The Clean Energy Improvement Program (CEIP) is a province-wide PACE initiative that was operated by Energy Efficiency Alberta but will be transitioned to the Municipal Climate Change Action Centre by October 1, 2020. The program provides property owners with long-term financing for up to 100% of their energy efficiency upgrade or installation project costs. About a dozen municipalities are currently in support of the program. The first pilot program was set to launch in 2020.

Loan Guarantees

The Green Loan Guarantee Program was renamed the Technology Innovation and Emissions Reduction (TIER) Loan Guarantee Program. It is funded by the TIER Fund and provides financing for facility owners or managers as well as credit enhancements to support financial institutions and utilities offering financing for energy efficiency, renewable energy and clean technology projects. It guarantees 50% of the principal and accrued interest of loans supporting clean energy projects in the event of default.

Last reviewed: November 2020

Research and Development

Emission Reductions Alberta funds research, development, demonstration and implementation to reduce GHG emissions. One of its project categories includes “industrial process efficiency”.

Between 2016 and 2019, energy efficiency research comprised 6.9% of all energy-related research supported by the Natural Sciences and Engineering Research Council (NSERC) at universities and colleges in Alberta.

Last reviewed: November 2020

Lead by example

LEED Silver is the minimum standard for all new major construction projects since 2006.

The provincial government certified 89 buildings under the BOMA BEST program, and three government-owned buildings have achieved the BOMA BEST Platinum rating.

Vehicle Fleets
No policies found

Last reviewed: August 2019

Grid Modernization

Advanced metering
A market rule put in place after deregulation in the early 2000s required sites with peak demand over 2MW to have a smart meter, and allowed for distribution utilities to establish their own, lower thresholds, if desired. In its 2011 final report, the Alberta Utilities Commission’s Smart Grid Inquiry noted that industrial and commercial customers accounting for around 70% of consumption were equipped with smart meters.

Electricity distribution companies in Alberta that have proposed advanced meter roll-outs include FortisAlberta, ATCO Electric, and the City of Lethbridge. The City of Edmonton also has an advanced metering program. EPCOR has 410,000 AMI meters installed on its distribution system and EQUS will be replacing approximately 12,000 meters with AMI meters in 2020.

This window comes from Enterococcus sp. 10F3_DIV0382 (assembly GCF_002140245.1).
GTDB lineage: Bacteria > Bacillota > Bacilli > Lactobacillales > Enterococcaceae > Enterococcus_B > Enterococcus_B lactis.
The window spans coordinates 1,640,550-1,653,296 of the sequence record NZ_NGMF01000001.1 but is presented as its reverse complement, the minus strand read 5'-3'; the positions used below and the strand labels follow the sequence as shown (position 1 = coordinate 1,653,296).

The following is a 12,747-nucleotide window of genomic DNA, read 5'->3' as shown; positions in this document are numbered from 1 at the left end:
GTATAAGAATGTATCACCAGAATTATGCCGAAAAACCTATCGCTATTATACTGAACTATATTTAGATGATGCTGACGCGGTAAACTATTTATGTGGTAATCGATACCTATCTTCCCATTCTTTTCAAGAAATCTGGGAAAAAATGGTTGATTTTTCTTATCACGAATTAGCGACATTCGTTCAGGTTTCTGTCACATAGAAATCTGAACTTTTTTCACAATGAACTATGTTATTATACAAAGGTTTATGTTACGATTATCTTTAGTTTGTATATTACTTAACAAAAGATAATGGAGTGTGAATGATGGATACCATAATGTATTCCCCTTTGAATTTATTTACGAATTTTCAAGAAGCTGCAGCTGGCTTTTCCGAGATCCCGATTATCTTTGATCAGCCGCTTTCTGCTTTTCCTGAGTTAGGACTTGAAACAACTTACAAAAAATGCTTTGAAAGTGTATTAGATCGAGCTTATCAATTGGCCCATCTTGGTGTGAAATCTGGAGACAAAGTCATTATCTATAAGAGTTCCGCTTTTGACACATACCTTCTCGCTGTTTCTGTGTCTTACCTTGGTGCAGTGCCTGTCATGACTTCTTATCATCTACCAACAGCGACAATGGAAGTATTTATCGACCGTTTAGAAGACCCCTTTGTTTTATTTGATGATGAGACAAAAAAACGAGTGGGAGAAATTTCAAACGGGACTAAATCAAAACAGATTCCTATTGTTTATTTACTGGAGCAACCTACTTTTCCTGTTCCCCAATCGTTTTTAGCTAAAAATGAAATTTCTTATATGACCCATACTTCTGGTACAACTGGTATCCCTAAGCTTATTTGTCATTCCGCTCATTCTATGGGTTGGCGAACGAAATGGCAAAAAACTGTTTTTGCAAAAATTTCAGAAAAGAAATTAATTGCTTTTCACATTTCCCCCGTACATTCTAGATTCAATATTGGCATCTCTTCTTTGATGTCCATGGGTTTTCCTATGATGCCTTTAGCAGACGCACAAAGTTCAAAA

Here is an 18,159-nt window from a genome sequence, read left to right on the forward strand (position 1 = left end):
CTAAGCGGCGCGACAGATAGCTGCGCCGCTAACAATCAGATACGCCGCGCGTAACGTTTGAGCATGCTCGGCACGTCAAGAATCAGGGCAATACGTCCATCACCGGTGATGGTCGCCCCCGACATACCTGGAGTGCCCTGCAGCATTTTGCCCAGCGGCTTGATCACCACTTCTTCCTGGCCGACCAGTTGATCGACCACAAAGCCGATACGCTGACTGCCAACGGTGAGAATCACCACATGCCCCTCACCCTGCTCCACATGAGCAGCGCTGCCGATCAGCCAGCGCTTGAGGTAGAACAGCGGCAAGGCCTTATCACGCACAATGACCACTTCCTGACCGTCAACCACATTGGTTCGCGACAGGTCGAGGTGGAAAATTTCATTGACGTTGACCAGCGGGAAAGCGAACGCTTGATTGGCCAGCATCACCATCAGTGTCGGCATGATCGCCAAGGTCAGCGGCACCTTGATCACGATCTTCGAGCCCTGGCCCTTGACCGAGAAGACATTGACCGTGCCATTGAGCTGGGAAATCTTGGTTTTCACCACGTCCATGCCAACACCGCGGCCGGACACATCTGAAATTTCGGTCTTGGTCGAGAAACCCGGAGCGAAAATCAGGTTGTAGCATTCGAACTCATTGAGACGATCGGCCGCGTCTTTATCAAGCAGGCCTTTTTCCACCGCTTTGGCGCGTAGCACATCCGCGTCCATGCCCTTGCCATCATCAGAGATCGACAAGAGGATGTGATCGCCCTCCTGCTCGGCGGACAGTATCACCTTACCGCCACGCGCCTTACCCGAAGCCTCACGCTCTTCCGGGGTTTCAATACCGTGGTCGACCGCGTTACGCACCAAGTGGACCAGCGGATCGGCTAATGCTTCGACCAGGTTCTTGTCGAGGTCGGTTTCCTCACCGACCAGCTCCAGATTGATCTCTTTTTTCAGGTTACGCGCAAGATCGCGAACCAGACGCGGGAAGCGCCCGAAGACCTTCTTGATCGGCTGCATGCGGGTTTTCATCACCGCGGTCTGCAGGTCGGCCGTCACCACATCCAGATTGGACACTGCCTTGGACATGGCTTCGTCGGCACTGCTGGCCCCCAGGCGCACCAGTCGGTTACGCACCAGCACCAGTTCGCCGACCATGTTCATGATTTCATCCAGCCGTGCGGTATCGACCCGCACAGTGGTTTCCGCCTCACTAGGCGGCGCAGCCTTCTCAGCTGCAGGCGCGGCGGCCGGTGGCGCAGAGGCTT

Non-wires/Non-pipe alternatives
The Alberta Utilities Commission (AUC) currently does not pursue non-wires/pipes alternatives beyond what would be justified by performance-based regulations.  The AUC is presently undertaking a Distribution System Inquiry, the scope of which includes non-wires/pipes alternatives.

Energy Efficiency Alberta programs do not include geo-targeting of energy efficiency and/or demand response.

Conservation voltage reduction
In 2018, the City of Lethbridge implemented grid optimization technologies to lower the operating voltage of the electricity distribution system, and improve the overall energy efficiency of the grid.

Rate design
The province’s electricity market was deregulated in 2001, which means consumers can choose between different retailers with differing prices and rate designs.  Electricity and natural gas consumers can opt for a regulated rate option if they opt to not sign up with an electricity retailer.

In June 2017, the Government of Alberta implemented an electricity price cap (energy charge cap) of $0.068 per kWh of electricity. Until May 31st, 2021, Albertans on the regulated price option electricity plan will pay either the market electricity price or the government cap whichever is lower, for the energy charge portion of the bill.

The Alberta Utilities Commission (AUC)'s Distribution Inquiry will be addressing rate design. From the AUC December 6, 2018 bulletin: "A key issue for the Commission, given its mandate, is whether the current approach to rates and rate design needs to be re-evaluated in light of new technology advances and market entry of new and non-traditional participants providing alternative technology."

In March 2018, with funding support from Western Economic Development Canada, Medicine Hat College in Medicine Hat Alberta established the Community Renewable Energy Microgrid Demonstration Project. This project includes testing solar thermal and two electric vehicle charging stations.

In the Summer of 2018, the Government of Alberta also launched a micro-generation program through the Electric Utilities Act. This program allows Albertans to meet their own electricity needs by generating electricity from renewable or alternative sources. Micro-generators that produce excess electricity receive credits for what they feed to the grid, differing between small micro-generators (under 150 kW) and large micro-generators (over 150 kW).

Last reviewed: November 2020

Carbon Pricing

The Government of Alberta repealed the carbon levy in May 2019, and the federal backstop carbon price came into effect in the province in January 2020. In late 2019, the programs offered by Energy Efficiency Alberta that were previously funded by Alberta’s carbon levy were cancelled as a result of the cancellation of the provincial carbon levy.

Last reviewed: November 2020

Buildings See All

Buildings are a significant and often neglected component of Canada’s infrastructure, and high-performance buildings are important for our quality of life, physical and mental health, and economic productivity

Building Codes

Houses and Small Buildings
The National Building Code – 2019 Alberta Edition is based on the 2015 edition of the National Building Code (including section 9.36 on energy performance). The previous version of this code was based on the 2010 National Building Code, and the 2012 revision to section 9.36 on energy performance

Large Buildings
The National Energy Code for Building – 2017 Edition was adopted for new buildings other than housing and small buildings by provincial regulation in February 2019, and will come into force on April 1, 2019. The previous version of the code were based on the 2011 National Energy Code for Buildings.

Stretch or Step Codes
Alberta does not have a stretch or step code.

Net-zero energy ready commitment
There is no formal commitment to move towards net-zero energy buildings in Alberta.

Last reviewed: August 2020

Building Code Compliance

No compliance studies were identifed in Alberta.